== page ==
On Tuesday, Feb. 18, the EMU Poetry Society welcomed students and community members to an open poetry mic night at Riverside Arts Center. There was food, beverages and a sign up sheet for the open mic that allowed guests to join in as they pleased.
In the downstairs portion of the Riverside Arts Center Gallery, the EMU Poetry Society set up a stage, with multiple microphones, rows of chairs/tables for seating, and a food station consisting of chicken, shrimp, other snacks and drinks. The lights were low and the Riverside Arts Center had art filling the walls of the gallery, creating a warm atmosphere at the event.
Upon entry, Poetry Society members greeted guests and welcomed them to the food and the sign up sheet. Music played before and also in between poems to allow people to move around and converse as they pleased. Inclusiveness filled the room creating an inviting space for people to speak their minds and get thoughts off their chests.
The hosts of the night, Ciera Dozier and Dary’us Bell, added humor to the show. They announced each name before the speaker and eventually, they too, both recited some of their own poems.
Over 25 were spoken throughout the night. Words were spoken on racism, abuse, death of a loved one, suicide, relationships, love, sex, and more. Snaps and applause were used to show appreciation and respect to artists throughout the night.
Poetry Society President Shayla Card-Nowlin gave the first poem. She referenced current suicide and the change that she felt needs to come.
“I really do wonder, when are we going to stop breaking news and begin to break cycles,“ Card-Nowlin said in her poem.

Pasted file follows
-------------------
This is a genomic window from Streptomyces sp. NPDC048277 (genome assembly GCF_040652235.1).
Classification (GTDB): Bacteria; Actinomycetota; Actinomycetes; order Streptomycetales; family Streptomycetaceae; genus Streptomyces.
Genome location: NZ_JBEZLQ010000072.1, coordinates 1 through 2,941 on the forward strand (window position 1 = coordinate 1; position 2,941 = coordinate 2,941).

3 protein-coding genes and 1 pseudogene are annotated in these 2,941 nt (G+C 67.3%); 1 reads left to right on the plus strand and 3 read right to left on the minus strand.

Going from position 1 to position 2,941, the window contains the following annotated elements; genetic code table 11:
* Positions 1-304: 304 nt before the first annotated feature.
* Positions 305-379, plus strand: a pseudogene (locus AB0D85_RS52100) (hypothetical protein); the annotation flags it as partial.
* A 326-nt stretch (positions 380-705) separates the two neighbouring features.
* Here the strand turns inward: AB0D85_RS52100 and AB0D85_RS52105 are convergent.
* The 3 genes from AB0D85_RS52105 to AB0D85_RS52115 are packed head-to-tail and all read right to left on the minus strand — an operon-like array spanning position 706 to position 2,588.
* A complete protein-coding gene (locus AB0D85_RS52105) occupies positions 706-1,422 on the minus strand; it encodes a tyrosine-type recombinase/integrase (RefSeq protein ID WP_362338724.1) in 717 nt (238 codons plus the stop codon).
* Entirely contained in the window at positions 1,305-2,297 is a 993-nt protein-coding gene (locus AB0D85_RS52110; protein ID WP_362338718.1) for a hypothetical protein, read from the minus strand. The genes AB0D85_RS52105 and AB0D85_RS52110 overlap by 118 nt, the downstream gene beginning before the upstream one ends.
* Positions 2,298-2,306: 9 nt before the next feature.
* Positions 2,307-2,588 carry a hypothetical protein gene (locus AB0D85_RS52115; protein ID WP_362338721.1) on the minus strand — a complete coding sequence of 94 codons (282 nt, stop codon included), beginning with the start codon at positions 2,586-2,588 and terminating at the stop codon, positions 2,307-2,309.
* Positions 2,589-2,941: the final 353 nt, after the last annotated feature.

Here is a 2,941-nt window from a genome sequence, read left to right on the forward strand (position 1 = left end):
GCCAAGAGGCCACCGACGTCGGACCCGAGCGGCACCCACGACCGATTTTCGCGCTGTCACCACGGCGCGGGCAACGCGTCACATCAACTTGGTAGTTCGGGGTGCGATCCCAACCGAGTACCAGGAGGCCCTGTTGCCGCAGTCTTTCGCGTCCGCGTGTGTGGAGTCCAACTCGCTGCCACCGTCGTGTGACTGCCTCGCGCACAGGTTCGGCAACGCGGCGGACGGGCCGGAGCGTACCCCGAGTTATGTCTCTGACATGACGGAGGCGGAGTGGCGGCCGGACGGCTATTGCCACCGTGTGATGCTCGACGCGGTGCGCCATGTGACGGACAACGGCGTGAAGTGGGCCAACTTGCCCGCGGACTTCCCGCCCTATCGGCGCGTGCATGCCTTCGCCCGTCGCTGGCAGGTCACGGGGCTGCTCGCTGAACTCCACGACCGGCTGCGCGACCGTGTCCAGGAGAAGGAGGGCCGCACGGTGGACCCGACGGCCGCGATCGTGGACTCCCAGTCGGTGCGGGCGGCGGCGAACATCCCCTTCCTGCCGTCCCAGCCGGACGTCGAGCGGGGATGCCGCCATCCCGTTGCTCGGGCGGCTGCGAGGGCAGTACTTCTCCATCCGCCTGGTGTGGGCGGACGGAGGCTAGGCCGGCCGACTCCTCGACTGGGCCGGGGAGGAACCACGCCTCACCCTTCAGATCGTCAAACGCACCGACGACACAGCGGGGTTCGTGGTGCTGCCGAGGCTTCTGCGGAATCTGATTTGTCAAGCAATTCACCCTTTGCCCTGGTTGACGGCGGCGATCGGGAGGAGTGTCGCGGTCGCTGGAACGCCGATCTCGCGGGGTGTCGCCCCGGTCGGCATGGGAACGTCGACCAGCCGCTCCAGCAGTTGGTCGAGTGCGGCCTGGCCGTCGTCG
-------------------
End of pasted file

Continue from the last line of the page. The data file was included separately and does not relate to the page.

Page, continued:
Many people outside of EMU students attended and spoke their poetry. The open mic night brought community members closer together and allowed for guests to emotionally bond and help heal one another.
“I think these events are important because as a student organization, yes, we have stations on campus, but we exist outside of campus. I think this is a great and important part of serving our community, to go out and engage with people. Within my first 30 minutes at this open mic, I met people that I did not know, who live in the community. So, it is nice to acknowledge that we do go to EMU, but there is a whole world outside of us and we should engage with them, share our art with them, inspire them and invite them to do art with us,” Card-Nowlin said.
Ciera Dozier, EMU Poetry Society member, explained that after she shared one of her poems at one of the EMU Poetry Society’s "Lyric Lounge” events, she knew she had to join. She furthered added that everyone was very accepting, encouraging and loving to her, just as they were on Tuesdays open mic. Dozier reflected on the postitive effects reciting her poetry has had on her.
“No matter how long you do it, you will get nervous, but you just have to breathe. Afterwards, you feel accomplished. You feel like you did something, like you're closer to your goal. Poetry is my life and it definitely saved my life in a lot of ways. It is more than an art to me, it is a part of me, kind of like a second thump to my heartbeat,” Dozier said.
For more information on how to get involved with EMU’s Poetry Society, visit their Instagram or Twitter: @EMU_PS